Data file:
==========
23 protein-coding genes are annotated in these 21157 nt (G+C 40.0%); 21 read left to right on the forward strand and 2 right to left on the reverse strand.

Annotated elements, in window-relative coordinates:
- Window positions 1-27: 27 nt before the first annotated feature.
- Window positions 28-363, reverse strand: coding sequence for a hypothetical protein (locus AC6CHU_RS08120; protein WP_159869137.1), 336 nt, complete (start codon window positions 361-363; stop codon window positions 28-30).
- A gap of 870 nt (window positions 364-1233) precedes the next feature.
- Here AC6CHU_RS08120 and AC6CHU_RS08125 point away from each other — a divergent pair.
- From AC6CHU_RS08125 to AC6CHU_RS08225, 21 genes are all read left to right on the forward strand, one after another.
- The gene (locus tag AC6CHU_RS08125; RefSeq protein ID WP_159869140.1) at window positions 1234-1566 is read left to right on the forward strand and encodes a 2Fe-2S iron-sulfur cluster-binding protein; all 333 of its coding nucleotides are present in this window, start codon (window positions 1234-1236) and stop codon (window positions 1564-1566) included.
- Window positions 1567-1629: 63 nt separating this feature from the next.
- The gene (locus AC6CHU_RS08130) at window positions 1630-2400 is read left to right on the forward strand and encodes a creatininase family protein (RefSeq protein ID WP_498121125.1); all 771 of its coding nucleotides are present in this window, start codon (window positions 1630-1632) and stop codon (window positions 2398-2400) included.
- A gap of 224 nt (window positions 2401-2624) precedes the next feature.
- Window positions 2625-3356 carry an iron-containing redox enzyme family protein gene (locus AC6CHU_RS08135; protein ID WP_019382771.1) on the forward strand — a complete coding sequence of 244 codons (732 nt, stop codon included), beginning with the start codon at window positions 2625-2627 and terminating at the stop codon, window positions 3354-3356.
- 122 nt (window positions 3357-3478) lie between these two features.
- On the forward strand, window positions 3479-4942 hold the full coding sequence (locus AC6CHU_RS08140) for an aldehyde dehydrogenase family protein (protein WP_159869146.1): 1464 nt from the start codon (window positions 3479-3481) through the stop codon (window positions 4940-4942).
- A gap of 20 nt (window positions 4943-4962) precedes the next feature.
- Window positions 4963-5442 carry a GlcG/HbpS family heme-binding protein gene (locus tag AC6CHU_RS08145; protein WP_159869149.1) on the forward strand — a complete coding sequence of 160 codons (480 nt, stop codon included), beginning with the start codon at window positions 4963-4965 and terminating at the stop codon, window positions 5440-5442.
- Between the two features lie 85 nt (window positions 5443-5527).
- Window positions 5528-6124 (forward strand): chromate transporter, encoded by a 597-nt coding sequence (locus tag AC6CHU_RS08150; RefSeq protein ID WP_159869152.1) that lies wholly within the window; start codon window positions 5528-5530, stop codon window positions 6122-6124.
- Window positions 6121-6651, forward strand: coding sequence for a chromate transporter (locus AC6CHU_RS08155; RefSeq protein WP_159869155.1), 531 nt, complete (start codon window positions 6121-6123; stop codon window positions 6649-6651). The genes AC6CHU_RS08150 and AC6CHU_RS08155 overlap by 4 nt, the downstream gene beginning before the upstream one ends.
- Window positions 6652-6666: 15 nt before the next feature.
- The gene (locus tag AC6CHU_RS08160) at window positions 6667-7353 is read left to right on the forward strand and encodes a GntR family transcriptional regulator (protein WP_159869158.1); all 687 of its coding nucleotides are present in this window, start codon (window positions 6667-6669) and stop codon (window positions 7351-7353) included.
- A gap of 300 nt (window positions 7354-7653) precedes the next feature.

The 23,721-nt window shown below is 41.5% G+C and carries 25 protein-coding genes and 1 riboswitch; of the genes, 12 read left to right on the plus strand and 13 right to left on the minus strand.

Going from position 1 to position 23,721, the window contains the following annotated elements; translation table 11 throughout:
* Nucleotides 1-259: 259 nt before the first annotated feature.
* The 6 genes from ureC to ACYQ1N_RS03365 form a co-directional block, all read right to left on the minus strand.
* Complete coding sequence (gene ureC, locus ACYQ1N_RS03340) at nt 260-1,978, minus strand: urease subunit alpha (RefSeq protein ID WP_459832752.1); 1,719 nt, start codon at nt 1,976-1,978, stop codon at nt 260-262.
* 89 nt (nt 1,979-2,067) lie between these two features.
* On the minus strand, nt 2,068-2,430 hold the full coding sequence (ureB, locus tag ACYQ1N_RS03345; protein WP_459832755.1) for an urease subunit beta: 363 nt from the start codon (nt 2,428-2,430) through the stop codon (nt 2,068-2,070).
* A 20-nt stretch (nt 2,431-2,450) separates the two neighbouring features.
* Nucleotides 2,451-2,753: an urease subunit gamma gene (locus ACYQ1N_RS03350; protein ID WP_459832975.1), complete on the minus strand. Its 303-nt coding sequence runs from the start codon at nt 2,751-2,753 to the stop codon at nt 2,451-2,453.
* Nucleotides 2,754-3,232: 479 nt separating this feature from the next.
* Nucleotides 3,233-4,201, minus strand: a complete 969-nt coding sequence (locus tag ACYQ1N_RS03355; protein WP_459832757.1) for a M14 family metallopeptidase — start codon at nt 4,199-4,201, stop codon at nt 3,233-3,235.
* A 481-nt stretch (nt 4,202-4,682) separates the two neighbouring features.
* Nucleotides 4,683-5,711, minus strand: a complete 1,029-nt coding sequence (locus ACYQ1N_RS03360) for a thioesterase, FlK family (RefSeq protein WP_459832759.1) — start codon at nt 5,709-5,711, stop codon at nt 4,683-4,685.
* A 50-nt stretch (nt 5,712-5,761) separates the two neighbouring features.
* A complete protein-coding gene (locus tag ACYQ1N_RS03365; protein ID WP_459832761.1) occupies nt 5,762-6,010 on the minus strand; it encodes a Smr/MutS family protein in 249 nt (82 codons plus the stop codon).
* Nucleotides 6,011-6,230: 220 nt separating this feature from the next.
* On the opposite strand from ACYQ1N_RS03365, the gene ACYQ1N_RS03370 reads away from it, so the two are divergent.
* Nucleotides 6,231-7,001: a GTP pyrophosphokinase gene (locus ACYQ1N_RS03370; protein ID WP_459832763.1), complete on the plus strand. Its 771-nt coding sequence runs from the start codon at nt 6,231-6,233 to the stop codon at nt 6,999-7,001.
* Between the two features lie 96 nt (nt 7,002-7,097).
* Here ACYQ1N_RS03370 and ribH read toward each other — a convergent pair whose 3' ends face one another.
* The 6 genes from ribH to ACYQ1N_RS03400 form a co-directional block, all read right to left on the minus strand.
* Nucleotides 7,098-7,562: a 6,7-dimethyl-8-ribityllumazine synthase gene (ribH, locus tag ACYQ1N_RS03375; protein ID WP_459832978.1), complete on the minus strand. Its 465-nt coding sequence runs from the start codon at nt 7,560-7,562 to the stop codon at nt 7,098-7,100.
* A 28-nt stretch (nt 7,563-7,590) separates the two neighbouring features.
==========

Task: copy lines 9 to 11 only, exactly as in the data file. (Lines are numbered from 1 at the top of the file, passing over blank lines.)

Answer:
- Window positions 1567-1629: 63 nt separating this feature from the next.
- The gene (locus AC6CHU_RS08130) at window positions 1630-2400 is read left to right on the forward strand and encodes a creatininase family protein (RefSeq protein ID WP_498121125.1); all 771 of its coding nucleotides are present in this window, start codon (window positions 1630-1632) and stop codon (window positions 2398-2400) included.
- A gap of 224 nt (window positions 2401-2624) precedes the next feature.